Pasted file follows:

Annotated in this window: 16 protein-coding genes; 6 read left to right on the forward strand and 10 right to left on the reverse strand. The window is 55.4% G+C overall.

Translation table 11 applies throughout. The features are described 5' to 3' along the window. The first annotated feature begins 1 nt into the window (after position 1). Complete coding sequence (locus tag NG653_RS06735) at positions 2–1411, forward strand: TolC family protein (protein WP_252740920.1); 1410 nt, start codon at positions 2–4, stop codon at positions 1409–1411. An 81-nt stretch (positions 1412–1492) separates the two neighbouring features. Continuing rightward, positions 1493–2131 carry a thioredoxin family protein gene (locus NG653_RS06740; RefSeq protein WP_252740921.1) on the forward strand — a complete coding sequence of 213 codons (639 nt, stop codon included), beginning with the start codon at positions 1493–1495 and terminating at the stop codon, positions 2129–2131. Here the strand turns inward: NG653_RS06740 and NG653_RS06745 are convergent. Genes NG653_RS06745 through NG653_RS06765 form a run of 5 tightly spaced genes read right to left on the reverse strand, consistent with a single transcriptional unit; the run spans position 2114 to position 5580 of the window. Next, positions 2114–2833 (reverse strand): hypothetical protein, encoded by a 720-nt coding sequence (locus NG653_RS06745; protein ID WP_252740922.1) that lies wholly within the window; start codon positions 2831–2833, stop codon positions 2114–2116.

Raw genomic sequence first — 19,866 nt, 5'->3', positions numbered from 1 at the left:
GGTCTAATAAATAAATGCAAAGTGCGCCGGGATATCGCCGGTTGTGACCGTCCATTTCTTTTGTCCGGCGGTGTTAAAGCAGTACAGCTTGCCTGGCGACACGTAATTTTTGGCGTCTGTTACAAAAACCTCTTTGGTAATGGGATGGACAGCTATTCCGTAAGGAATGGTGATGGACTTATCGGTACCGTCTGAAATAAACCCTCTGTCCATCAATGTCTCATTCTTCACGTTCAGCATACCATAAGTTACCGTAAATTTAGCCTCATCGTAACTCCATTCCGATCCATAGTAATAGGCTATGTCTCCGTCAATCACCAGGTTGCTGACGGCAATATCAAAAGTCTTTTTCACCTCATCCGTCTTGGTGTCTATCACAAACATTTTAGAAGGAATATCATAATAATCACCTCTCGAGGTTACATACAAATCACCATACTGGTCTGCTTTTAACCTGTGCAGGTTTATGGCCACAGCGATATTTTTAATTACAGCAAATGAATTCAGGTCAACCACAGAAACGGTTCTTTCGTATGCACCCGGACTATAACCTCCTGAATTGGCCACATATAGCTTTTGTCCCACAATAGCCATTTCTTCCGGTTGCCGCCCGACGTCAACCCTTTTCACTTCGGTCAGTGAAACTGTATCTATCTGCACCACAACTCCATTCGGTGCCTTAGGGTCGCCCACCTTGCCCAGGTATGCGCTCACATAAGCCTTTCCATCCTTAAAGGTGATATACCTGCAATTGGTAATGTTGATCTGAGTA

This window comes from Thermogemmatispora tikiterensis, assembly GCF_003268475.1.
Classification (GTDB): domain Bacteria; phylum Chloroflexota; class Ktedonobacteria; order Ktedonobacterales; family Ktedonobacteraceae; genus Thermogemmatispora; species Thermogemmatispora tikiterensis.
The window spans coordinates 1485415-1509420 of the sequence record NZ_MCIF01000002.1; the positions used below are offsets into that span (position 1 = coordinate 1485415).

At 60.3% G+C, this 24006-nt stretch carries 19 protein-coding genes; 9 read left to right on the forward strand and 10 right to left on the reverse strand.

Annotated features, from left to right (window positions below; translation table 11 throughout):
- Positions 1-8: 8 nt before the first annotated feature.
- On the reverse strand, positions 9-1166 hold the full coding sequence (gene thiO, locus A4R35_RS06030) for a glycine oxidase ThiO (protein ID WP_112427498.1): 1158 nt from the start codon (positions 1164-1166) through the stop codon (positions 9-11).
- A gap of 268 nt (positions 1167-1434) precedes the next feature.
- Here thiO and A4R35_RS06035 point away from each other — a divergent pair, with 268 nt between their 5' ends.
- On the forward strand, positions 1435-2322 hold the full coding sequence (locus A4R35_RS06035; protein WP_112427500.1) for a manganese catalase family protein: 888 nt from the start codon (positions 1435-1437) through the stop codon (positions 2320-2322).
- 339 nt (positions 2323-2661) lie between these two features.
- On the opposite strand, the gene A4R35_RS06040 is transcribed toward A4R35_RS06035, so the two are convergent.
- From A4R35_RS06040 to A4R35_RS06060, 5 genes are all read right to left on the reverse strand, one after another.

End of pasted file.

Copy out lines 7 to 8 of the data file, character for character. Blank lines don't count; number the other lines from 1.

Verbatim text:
The window spans coordinates 1485415-1509420 of the sequence record NZ_MCIF01000002.1; the positions used below are offsets into that span (position 1 = coordinate 1485415).

At 60.3% G+C, this 24006-nt stretch carries 19 protein-coding genes; 9 read left to right on the forward strand and 10 right to left on the reverse strand.